During our walking tour we had the opportunity to sample several pieces of cheese, chocolate, candy and meat (Miss Vegetarian here obviously gave that last one a miss), and oh my gosh I think I’ve found heaven. Ghent is still home to a huge number of family-run, local shops, which are especially good to support if you’re ever in town. InChoc Daskalidès’s chocolates were smooth, melt-in-your-mouth little morsels of heaven. Every time I ate one, I had to stop everything I was doing in order to savour every last bit of the velvety taste. They were so good I ran back after our tour and bought some to take home! And while we’re on the subject of chocolate, Roma (from Roaming Required) and I dropped into Galerie Ganache, an art gallery/cafe late one evening. We tucked into the most delicious hot chocolate, complete with our choice of chocolate on the side. Yum.
The cheese (from Petite Normandie) was on a totally different level to what you’d get in your local supermarket, while the sweets were delicious, if a little sickly after a few too many! They were from the most adorable, old-fashioned shop called Confiserie Temmerman, which can be found in front of one of the most scenic spots in the city. On this trip I was also introduced to RoomeR, an elderflower-flavoured alcoholic drink which can be used as an aperitif and an accompaniment to dessert. Being a massive elderflower aficionado, I completely lapped this one… so much so, I had to track some down for myself to take home!
Top tip: Head to the Holy Food Market at Beverhoutplein 15. It was inspired by the food halls in Copenhagen, Barcelona and Rotterdam, and features cuisine from 16 different cultures all under one roof. The venue itself is an old redecorated 16th-century chapel with arches, lights and beer. I had some homemade green pasta with pesto which was stodgy and warming – just what was needed after a cold evening!
5. And it’s particularly good for my fellow vegetarians
Named the Vegetarian Capital of Europe, I went to Ghent with particularly high expectations and I wasn’t disappointed. The real highlight was Tasty World, a vegetarian fast food chain with two restaurants in the city centre. It was so unbelievably satisfying and refreshing to know I could have whatever was on the menu, from burgers to hot dogs via salads. In the end I opted for the Moroccan burger which was absolutely bursting with flavours and spices. If I lived in Ghent, I could totally see this place becoming my go-to place for lunch!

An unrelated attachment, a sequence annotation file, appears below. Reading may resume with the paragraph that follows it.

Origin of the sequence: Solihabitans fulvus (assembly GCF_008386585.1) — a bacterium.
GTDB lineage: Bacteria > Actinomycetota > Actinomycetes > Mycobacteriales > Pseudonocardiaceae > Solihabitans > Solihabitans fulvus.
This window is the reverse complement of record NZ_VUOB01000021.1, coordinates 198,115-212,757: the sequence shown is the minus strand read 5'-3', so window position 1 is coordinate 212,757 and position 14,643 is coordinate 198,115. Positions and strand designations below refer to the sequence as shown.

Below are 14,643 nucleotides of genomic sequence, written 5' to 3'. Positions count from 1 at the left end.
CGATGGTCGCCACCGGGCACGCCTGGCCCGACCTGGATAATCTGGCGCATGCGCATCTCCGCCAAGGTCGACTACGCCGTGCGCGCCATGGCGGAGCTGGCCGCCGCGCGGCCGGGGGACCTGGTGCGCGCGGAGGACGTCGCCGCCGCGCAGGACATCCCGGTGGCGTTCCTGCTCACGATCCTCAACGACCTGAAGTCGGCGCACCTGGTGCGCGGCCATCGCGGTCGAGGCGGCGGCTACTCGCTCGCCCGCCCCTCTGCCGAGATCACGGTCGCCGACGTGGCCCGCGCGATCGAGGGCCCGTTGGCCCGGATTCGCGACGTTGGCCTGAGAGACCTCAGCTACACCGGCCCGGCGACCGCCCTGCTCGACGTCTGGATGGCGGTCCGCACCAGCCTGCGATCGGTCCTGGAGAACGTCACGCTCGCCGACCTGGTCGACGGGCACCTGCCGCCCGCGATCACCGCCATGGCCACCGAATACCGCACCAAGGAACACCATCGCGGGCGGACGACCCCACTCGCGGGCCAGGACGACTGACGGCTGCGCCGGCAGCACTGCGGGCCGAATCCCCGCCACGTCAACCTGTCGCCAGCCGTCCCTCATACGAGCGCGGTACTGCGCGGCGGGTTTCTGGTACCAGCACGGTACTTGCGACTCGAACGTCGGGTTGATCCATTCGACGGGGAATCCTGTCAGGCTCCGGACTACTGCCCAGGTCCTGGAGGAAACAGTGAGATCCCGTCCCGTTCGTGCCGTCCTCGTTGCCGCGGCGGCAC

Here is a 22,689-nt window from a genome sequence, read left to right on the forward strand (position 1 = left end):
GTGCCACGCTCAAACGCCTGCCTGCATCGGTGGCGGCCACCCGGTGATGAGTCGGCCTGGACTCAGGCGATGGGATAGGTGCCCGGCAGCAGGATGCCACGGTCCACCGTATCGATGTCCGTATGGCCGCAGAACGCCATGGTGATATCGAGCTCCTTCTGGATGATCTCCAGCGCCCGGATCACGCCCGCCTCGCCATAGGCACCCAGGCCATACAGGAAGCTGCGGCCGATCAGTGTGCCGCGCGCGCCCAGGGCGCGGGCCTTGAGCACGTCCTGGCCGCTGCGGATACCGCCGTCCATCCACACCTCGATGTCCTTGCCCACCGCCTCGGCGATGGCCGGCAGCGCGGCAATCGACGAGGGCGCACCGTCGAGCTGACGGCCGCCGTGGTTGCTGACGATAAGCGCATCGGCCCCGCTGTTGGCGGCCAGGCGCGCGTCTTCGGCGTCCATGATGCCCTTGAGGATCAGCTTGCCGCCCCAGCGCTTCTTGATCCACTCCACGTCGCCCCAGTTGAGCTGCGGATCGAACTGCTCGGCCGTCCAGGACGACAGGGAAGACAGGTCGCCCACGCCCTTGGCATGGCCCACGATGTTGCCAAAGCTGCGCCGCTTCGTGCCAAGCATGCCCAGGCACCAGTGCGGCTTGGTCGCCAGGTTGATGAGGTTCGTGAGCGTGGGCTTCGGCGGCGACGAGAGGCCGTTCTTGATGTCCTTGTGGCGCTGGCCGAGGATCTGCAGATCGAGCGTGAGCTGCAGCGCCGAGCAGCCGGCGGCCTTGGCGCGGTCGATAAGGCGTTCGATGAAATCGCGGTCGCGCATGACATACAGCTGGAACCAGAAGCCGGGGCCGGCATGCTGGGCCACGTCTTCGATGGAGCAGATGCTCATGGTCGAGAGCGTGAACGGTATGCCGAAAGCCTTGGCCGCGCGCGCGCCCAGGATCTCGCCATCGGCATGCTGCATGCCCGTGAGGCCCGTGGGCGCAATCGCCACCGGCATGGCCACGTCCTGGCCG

Top tip: Whatever you do, go to the Hoogpoort brach. The shop has a 7-year old cat called Uh-Oh who is absolutely stunning and tried to eat my salad, but I still love her.
6. It’s a hotbed for creativity
There are so many street art spots around the city that you could easily spend half a day just walking around finding them all (here’s a map of where to find the best spots). If you’re short on time, I’d recommend heading straight for the Werregarenstraat, an alleyway full of colourful graffiti. The artwork is constantly changing, with street artists free to decorate it with whatever takes their fancy.
7. The pride and love Ghent residents have for their city is immeasurable
I met with locals, members of the Visit Flanders and even the Director of Culture, and it’s so unbelievably heart-warming to see just how much love everybody has for their city. They were all so unbelievably accommodating, enthusiastically telling us things we mustn’t leave without seeing, and titbits of history that literally surrounds you. I’ve genuinely never met anybody with that much love and pride for their own city!
Have you been to Ghent? If not, would you consider it for a weekend getaway?